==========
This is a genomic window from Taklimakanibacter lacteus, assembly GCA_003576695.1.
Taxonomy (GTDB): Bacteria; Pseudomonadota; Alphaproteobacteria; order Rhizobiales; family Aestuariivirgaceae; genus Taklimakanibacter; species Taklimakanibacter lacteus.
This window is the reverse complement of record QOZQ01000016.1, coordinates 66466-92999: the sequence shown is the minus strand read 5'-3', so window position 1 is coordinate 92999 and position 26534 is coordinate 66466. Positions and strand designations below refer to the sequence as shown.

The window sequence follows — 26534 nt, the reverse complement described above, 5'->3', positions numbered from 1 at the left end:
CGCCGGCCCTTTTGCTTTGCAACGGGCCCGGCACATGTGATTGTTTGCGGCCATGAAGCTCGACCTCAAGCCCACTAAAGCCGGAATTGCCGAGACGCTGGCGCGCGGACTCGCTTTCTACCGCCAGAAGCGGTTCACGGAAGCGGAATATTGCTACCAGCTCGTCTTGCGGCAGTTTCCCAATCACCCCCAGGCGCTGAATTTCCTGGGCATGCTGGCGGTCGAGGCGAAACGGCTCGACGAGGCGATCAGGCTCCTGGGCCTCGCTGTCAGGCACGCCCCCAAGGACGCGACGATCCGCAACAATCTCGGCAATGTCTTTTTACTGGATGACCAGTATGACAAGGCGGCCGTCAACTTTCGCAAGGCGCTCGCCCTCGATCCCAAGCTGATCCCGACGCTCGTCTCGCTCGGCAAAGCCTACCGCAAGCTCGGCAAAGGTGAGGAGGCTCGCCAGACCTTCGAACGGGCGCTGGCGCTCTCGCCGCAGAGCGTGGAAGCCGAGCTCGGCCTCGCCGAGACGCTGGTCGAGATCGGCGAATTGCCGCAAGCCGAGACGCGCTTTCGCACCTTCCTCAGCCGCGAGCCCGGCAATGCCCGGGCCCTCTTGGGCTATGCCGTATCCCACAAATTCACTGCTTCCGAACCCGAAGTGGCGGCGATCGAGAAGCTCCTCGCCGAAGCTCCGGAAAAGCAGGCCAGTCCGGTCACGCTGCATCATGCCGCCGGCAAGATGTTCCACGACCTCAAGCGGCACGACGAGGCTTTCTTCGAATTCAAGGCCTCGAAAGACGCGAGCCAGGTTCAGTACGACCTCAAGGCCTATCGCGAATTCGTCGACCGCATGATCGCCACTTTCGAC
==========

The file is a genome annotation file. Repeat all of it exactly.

This is a genomic window from Taklimakanibacter lacteus, assembly GCA_003576695.1.
Taxonomy (GTDB): Bacteria; Pseudomonadota; Alphaproteobacteria; order Rhizobiales; family Aestuariivirgaceae; genus Taklimakanibacter; species Taklimakanibacter lacteus.
This window is the reverse complement of record QOZQ01000016.1, coordinates 66466-92999: the sequence shown is the minus strand read 5'-3', so window position 1 is coordinate 92999 and position 26534 is coordinate 66466. Positions and strand designations below refer to the sequence as shown.

The window sequence follows — 26534 nt, the reverse complement described above, 5'->3', positions numbered from 1 at the left end:
CGCCGGCCCTTTTGCTTTGCAACGGGCCCGGCACATGTGATTGTTTGCGGCCATGAAGCTCGACCTCAAGCCCACTAAAGCCGGAATTGCCGAGACGCTGGCGCGCGGACTCGCTTTCTACCGCCAGAAGCGGTTCACGGAAGCGGAATATTGCTACCAGCTCGTCTTGCGGCAGTTTCCCAATCACCCCCAGGCGCTGAATTTCCTGGGCATGCTGGCGGTCGAGGCGAAACGGCTCGACGAGGCGATCAGGCTCCTGGGCCTCGCTGTCAGGCACGCCCCCAAGGACGCGACGATCCGCAACAATCTCGGCAATGTCTTTTTACTGGATGACCAGTATGACAAGGCGGCCGTCAACTTTCGCAAGGCGCTCGCCCTCGATCCCAAGCTGATCCCGACGCTCGTCTCGCTCGGCAAAGCCTACCGCAAGCTCGGCAAAGGTGAGGAGGCTCGCCAGACCTTCGAACGGGCGCTGGCGCTCTCGCCGCAGAGCGTGGAAGCCGAGCTCGGCCTCGCCGAGACGCTGGTCGAGATCGGCGAATTGCCGCAAGCCGAGACGCGCTTTCGCACCTTCCTCAGCCGCGAGCCCGGCAATGCCCGGGCCCTCTTGGGCTATGCCGTATCCCACAAATTCACTGCTTCCGAACCCGAAGTGGCGGCGATCGAGAAGCTCCTCGCCGAAGCTCCGGAAAAGCAGGCCAGTCCGGTCACGCTGCATCATGCCGCCGGCAAGATGTTCCACGACCTCAAGCGGCACGACGAGGCTTTCTTCGAATTCAAGGCCTCGAAAGACGCGAGCCAGGTTCAGTACGACCTCAAGGCCTATCGCGAATTCGTCGACCGCATGATCGCCACTTTCGAC